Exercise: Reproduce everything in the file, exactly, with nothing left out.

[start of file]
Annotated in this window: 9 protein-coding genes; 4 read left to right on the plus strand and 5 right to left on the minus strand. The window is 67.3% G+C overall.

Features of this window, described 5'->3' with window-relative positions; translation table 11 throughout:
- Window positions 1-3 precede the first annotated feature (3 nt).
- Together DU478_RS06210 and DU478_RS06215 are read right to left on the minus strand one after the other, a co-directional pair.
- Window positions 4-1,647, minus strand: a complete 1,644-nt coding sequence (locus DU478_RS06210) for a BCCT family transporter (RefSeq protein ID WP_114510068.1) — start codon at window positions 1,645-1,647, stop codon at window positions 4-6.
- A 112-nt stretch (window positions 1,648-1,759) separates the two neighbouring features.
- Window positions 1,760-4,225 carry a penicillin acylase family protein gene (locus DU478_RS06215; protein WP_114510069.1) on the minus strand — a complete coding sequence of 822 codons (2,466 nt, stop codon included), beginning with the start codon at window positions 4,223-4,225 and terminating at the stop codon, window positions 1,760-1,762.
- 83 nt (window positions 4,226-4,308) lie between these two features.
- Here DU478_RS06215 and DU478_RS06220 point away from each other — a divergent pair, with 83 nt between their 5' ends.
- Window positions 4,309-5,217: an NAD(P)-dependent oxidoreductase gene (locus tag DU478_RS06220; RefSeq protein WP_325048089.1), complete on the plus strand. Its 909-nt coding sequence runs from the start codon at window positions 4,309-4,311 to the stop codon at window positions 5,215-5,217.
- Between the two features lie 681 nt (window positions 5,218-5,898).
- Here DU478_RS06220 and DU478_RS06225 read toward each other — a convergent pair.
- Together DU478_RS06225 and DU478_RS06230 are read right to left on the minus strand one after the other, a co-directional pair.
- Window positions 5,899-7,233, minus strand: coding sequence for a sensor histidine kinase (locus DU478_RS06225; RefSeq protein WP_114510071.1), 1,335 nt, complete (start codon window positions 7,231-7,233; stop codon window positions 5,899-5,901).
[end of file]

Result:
Annotated in this window: 9 protein-coding genes; 4 read left to right on the plus strand and 5 right to left on the minus strand. The window is 67.3% G+C overall.

Features of this window, described 5'->3' with window-relative positions; translation table 11 throughout:
- Window positions 1-3 precede the first annotated feature (3 nt).
- Together DU478_RS06210 and DU478_RS06215 are read right to left on the minus strand one after the other, a co-directional pair.
- Window positions 4-1,647, minus strand: a complete 1,644-nt coding sequence (locus DU478_RS06210) for a BCCT family transporter (RefSeq protein ID WP_114510068.1) — start codon at window positions 1,645-1,647, stop codon at window positions 4-6.
- A 112-nt stretch (window positions 1,648-1,759) separates the two neighbouring features.
- Window positions 1,760-4,225 carry a penicillin acylase family protein gene (locus DU478_RS06215; protein WP_114510069.1) on the minus strand — a complete coding sequence of 822 codons (2,466 nt, stop codon included), beginning with the start codon at window positions 4,223-4,225 and terminating at the stop codon, window positions 1,760-1,762.
- 83 nt (window positions 4,226-4,308) lie between these two features.
- Here DU478_RS06215 and DU478_RS06220 point away from each other — a divergent pair, with 83 nt between their 5' ends.
- Window positions 4,309-5,217: an NAD(P)-dependent oxidoreductase gene (locus tag DU478_RS06220; RefSeq protein WP_325048089.1), complete on the plus strand. Its 909-nt coding sequence runs from the start codon at window positions 4,309-4,311 to the stop codon at window positions 5,215-5,217.
- Between the two features lie 681 nt (window positions 5,218-5,898).
- Here DU478_RS06220 and DU478_RS06225 read toward each other — a convergent pair.
- Together DU478_RS06225 and DU478_RS06230 are read right to left on the minus strand one after the other, a co-directional pair.
- Window positions 5,899-7,233, minus strand: coding sequence for a sensor histidine kinase (locus DU478_RS06225; RefSeq protein WP_114510071.1), 1,335 nt, complete (start codon window positions 7,231-7,233; stop codon window positions 5,899-5,901).